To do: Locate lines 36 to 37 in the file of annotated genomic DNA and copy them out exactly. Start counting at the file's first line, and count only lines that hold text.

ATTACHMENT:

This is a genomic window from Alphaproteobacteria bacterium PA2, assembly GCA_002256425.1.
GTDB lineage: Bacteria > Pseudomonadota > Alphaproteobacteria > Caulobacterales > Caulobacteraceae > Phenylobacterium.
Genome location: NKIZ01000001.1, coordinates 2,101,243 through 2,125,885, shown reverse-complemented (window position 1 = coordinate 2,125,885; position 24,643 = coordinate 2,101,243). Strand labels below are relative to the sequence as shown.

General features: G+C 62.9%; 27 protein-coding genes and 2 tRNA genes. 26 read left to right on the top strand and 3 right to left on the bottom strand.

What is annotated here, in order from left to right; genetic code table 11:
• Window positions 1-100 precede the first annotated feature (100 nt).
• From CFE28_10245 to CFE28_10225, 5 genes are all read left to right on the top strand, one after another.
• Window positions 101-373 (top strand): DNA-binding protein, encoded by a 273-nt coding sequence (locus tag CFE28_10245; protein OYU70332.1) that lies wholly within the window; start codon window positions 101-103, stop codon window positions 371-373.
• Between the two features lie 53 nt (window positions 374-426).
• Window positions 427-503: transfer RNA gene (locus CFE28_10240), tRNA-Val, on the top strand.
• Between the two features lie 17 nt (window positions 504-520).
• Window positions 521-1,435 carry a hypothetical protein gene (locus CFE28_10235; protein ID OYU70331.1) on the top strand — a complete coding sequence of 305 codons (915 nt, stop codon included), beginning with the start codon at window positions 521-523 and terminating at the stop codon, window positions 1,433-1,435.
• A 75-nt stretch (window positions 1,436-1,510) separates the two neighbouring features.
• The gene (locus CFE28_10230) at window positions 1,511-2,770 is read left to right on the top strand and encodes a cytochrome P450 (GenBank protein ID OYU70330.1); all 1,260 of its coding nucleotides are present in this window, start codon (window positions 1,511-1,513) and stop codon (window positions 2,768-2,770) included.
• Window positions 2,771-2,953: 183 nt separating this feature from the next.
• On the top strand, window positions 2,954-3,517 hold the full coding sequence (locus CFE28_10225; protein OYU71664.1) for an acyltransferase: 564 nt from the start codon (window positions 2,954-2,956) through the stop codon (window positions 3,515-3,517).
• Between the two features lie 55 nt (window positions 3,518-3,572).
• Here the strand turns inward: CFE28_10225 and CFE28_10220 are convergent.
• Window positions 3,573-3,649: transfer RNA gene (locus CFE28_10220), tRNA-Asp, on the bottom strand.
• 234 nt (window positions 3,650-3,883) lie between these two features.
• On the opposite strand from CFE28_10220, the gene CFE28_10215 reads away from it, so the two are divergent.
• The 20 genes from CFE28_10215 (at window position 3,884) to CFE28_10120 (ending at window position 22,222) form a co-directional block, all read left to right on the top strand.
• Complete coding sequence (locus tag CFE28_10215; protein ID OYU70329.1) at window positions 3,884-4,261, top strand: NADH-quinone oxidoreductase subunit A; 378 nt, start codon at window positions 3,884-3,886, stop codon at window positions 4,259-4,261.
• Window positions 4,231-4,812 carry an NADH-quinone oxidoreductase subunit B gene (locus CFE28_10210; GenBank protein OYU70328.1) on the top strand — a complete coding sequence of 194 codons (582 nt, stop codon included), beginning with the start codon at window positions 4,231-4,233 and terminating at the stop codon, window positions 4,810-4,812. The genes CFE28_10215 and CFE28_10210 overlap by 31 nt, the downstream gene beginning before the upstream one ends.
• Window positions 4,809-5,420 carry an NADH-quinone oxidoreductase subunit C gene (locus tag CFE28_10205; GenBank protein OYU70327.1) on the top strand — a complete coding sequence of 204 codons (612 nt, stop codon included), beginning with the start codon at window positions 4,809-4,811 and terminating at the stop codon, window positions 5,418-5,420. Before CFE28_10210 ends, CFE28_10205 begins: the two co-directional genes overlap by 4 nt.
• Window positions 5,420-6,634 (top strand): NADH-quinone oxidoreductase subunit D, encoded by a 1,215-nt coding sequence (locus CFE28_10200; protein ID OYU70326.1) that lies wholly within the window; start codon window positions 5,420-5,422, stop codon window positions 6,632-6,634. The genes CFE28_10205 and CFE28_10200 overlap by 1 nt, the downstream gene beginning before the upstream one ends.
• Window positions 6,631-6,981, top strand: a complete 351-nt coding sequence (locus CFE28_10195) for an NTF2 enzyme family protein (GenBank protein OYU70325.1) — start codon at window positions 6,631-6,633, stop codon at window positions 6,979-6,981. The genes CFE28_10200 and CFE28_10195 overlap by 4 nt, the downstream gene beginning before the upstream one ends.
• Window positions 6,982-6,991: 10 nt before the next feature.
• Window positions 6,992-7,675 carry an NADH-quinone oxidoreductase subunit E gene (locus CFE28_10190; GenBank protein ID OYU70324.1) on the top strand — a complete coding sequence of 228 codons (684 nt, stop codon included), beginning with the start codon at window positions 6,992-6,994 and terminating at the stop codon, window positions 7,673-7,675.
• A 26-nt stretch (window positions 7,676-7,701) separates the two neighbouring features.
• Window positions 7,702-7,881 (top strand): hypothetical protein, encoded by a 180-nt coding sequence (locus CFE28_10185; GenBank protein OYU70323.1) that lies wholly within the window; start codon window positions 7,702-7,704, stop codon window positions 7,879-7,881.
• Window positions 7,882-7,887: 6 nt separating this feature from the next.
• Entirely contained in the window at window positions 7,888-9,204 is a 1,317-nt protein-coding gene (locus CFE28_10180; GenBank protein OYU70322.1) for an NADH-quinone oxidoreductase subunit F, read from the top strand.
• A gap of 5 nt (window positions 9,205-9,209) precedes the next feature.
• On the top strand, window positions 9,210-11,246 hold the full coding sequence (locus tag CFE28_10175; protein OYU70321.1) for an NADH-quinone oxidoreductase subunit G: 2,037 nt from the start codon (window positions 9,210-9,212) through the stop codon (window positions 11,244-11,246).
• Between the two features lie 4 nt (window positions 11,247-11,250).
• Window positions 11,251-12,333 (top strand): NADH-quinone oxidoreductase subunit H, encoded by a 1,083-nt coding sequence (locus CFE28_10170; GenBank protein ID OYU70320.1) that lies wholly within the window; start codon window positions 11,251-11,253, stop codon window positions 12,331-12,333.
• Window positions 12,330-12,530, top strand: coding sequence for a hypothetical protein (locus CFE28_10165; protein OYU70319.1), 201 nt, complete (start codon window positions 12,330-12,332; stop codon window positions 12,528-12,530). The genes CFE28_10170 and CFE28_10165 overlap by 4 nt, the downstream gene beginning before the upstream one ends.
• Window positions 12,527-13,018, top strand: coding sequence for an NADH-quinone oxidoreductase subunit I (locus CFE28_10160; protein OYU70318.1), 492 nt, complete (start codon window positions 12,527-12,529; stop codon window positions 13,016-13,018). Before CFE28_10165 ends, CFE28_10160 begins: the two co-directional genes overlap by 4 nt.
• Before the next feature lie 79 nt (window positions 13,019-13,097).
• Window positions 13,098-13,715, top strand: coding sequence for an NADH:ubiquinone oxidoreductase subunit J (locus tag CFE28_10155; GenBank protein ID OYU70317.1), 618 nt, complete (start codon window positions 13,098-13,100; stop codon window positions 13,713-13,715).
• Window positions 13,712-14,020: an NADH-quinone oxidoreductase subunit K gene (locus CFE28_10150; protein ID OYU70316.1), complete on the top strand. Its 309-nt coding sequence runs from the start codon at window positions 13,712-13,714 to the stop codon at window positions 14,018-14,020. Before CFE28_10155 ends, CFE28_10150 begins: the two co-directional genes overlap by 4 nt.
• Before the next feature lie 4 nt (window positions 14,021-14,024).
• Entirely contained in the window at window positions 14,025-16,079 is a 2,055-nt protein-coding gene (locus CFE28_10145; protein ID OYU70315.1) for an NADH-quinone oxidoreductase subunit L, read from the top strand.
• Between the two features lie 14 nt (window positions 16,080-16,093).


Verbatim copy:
• Between the two features lie 4 nt (window positions 11,247-11,250).
• Window positions 11,251-12,333 (top strand): NADH-quinone oxidoreductase subunit H, encoded by a 1,083-nt coding sequence (locus CFE28_10170; GenBank protein ID OYU70320.1) that lies wholly within the window; start codon window positions 11,251-11,253, stop codon window positions 12,331-12,333.